Comments on: The continued slur against Keynes Wed, 26 Nov 2014 19:47:54 +0000 hourly 1 By: mlebauer Fri, 10 May 2013 16:37:43 +0000 “Keynes did not advocate long-term large-scale public borrowing; on the contrary, he said borrowing should be paid back as soon as the recovering business cycle began its upswing.”

That’s the key issue with Keynesianism today, better termed as a pidgin “neo-Keynesianism”. It has become an excuse for politicians and crony-capitalists to engage in debt fueled influence peddling and rent seeking. There is no mechanism for thrift during good times that pays back the borrowing used to stimulate out of recessions. Keynesianism in effect cements in place vested interests that do not behave according to efficient market theory.

By: COindependent Thu, 09 May 2013 13:41:08 +0000 @pseudo Therefore, any person who is motivated to get ahead and build a financial base, regardless of whether they are there or not, is automatically considered a person of wealth and subject to attack?

That runs counter to how my family of (legal) immigrants was raised and the reason they came to America in the first place. NB: my grandfather always referred to our nation as “America”, not the United States, as he embraced the American Dream that a person’s ambition is their only limitation.

If the entitlement mentality, and the zero-sum economic philosophy (where one can only create wealth at the expense of another person, as espoused by the President) has served to diminish that, and is cause for unwarranted demonization, then the future is bleak. However, I am not drinking the statist kool-aid.

By: asmith36 Wed, 08 May 2013 22:14:59 +0000 COIndependent: perhaps only the wealthy have the unfettered time to weigh in on this debate.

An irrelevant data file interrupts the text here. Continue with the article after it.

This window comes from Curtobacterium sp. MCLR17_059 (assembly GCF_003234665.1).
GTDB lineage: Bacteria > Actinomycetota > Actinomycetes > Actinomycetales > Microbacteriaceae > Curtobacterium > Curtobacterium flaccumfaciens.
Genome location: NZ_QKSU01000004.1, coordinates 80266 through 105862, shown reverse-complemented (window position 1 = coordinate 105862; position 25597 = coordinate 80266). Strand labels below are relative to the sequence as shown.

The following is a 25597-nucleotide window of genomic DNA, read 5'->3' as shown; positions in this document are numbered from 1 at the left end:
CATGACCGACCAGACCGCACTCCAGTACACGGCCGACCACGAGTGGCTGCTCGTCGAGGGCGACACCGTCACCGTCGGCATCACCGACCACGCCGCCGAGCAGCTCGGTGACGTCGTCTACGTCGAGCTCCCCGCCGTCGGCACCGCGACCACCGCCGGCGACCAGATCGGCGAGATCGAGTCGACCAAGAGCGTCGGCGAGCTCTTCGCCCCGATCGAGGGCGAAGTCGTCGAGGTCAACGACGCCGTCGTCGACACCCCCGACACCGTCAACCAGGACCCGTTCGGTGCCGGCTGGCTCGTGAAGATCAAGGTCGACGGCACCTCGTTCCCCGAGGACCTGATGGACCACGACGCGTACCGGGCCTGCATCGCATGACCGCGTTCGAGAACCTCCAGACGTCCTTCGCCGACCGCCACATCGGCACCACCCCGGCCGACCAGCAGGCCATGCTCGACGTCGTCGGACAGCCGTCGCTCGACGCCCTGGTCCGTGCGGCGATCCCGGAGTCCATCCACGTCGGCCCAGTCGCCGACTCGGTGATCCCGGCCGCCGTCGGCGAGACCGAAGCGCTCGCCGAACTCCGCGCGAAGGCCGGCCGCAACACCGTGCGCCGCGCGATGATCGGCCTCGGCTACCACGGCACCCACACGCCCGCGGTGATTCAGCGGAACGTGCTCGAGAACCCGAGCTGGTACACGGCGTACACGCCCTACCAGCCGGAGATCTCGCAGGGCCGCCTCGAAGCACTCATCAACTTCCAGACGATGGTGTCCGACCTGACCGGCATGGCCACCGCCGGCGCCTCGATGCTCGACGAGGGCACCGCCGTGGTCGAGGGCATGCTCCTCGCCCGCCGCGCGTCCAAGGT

By: asmith36 Wed, 08 May 2013 21:10:36 +0000 First: it is is: it’s and its: is possessive (I may not be an economist, Coindependent, but grammar does matter).

Next: So which side of the asinine positions of Mark Zuckerberg (a new Koch Brother replica) would H or K be on? Would either of these gentlemen (note no woman in that arena) support raping the countryside via fracking, tucking into virgin Alaska’s Tundra for carbon-poisoning minerals? Or supporting H1 visas while leaving most of the undocumented without help?

A tangential query.

By: PseudoTurtle Wed, 08 May 2013 20:34:24 +0000 @ COindependent —

Pardon me for MY faux pas.

I assumed from some of your previous responses you were.

I must say, though, aren’t you a bit touchy where no harm was meant?

Virtually all of my comment was directly on target, with a bare mention that you might prefer Keynes being labeled as a gay, due to your previous comments where we have had differences.

Sorry, my mistake.

By: ptiffany Wed, 08 May 2013 19:49:58 +0000 Excellent job of logically tying together verifiable facts and history! Then, for those with other dimension ideologies – the imagination, not real dimension – facts and real history are all nonsense as they follow the Palin Rule: “If you don’t know something, just make it up!” That seems to be the mantra of the viewers of Faux News as well.

It is such a joy to experience someone who can still reason and is willing to share.

By: COindependent Wed, 08 May 2013 15:35:48 +0000 @ Psuedo. Assuming one is “wealthy” and positioning your response accordingly is jumping the shark. Stay on point and refrain from the direct and indirect attacks. “wealthy” –far from it, still working, with a mortgage.